Israeli occupation police arrested five people protesting the impending displacement of Umm el-Hiran, an Arab village in Al-Naqab, where Israel plans to build Jewish town, reports said on Sunday.
Among the detainees were youths from the village, and former Rabbis for Human Rights President Rabbi Arik Ascherman. All of them were released late Sunday night. Another woman was hospitalised for injuries she sustained from police.
Police arrived with a tractor and several surveyors to the village on Sunday in order to start building a fence adjacent to the Bedouin villagers’ homes, presumably in order to begin construction of the Jewish town, Hiran, meant to replace them.
Umm el-Hiran is one of dozens of so-called “unrecognised villages,” in which approximately 100,000 Arab Bedouin citizens of Israel live without electricity, water and other basic services Israel refuses to provide.
Here is a quick summary of this history of Umm el-Hiran: Long before the establishment of Israel, members of Abu-Qi’an family lived in an area called Khirbet Zubaleh.
In 1956, the Israeli military government forcibly moved Abu-Qi’an family to the location where they live today as their former land was given to the Jewish Kibbutz Shoval as agricultural land.
This forced displacement is well documented in Israeli archives, but despite the fact that Abu-Qi’an family was settled in its current location by the Israel itself, its homes have never been connected to the electricity or water grids.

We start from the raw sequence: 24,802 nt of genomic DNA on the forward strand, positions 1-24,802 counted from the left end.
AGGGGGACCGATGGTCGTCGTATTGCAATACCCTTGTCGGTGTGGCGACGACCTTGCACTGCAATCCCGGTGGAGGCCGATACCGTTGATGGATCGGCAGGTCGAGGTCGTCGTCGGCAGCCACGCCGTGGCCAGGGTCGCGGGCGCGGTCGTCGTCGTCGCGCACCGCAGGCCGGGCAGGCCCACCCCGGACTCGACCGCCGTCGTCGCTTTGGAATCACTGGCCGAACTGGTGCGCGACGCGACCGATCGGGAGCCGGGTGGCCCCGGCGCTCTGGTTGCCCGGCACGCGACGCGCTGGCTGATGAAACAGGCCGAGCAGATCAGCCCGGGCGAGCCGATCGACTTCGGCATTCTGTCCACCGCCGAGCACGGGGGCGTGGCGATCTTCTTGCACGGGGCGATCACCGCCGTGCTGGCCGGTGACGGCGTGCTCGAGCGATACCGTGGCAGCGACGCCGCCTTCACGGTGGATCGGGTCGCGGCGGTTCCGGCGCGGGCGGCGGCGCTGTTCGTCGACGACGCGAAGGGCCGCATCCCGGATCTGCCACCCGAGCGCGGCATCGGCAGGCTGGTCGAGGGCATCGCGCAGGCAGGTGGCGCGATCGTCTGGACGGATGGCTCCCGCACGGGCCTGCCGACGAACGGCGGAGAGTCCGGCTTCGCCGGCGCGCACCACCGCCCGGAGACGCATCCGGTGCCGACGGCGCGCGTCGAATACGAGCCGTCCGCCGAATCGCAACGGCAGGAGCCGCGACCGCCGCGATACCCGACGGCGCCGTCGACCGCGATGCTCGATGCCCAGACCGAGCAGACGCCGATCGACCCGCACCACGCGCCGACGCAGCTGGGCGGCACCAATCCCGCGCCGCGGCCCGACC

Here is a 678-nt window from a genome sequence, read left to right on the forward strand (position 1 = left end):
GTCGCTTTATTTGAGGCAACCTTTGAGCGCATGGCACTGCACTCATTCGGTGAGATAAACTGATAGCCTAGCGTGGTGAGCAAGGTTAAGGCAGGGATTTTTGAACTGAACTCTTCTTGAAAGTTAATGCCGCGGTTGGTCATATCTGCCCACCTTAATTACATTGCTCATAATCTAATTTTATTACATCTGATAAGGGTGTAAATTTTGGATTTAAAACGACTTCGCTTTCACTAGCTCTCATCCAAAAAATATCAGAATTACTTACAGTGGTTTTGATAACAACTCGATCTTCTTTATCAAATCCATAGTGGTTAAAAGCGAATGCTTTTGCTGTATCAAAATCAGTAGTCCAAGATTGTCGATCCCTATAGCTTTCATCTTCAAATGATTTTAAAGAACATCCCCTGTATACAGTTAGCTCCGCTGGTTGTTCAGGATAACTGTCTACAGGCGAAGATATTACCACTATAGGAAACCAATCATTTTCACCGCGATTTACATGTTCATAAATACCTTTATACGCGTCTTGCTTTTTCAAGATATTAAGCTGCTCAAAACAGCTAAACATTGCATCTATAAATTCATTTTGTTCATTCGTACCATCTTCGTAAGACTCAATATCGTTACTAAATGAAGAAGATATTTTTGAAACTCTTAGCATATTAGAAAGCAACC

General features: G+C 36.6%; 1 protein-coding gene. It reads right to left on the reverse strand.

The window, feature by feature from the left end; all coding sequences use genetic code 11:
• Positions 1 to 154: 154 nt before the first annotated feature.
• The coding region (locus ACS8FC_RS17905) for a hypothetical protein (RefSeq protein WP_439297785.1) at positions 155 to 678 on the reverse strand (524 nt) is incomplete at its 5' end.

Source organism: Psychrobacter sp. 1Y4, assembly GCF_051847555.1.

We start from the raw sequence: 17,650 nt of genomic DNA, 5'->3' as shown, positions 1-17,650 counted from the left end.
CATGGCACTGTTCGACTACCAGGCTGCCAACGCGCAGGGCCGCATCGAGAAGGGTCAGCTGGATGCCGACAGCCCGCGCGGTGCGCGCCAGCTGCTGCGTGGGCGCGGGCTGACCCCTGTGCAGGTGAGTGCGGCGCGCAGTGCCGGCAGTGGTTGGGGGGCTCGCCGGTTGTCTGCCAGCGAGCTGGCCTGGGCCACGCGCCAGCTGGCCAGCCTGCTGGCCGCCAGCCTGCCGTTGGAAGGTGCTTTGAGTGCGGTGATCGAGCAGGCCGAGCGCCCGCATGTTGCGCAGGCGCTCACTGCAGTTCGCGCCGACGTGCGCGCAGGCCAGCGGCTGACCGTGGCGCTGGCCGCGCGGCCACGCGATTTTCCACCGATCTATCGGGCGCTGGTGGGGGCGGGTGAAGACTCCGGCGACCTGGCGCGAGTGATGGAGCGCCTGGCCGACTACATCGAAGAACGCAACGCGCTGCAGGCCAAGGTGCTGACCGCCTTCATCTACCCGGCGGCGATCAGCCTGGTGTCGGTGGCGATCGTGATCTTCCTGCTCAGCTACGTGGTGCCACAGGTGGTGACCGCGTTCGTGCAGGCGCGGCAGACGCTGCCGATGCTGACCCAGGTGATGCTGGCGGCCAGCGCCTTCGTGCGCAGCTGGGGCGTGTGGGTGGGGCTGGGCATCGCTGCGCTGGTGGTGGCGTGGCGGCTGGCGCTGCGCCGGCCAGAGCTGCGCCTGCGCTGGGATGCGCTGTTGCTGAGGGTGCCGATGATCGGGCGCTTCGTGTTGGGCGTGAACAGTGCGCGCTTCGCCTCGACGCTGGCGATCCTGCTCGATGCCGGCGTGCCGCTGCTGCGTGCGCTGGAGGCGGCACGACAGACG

Last year, Israel’s High Court of Justice ruled that the state can change its mind and take back the land it gave to Abu-Qi’an family. In place of their current village, Umm el-Hiran, from which they are to be expelled, a new township for religious Jews will be established.
‘Racism and injustice’
For the past few years, Jewish Hiran’s future residents have been waiting for their new homes at an encampment in the adjacent forest of Attir.
“The government has no problem with Jewish citizens living on this property – so why should they have a problem with us?” Raed Abu-Qi’an, a resident and activist from the village, told +972 last year. “They allow rural communities to be built for Jews across Al-Naqab– why not us?”
“We have always said, and continue to say, that we have no objections to Jewish families living here or nearby us – but not in place of us. That is racism and injustice,” he added.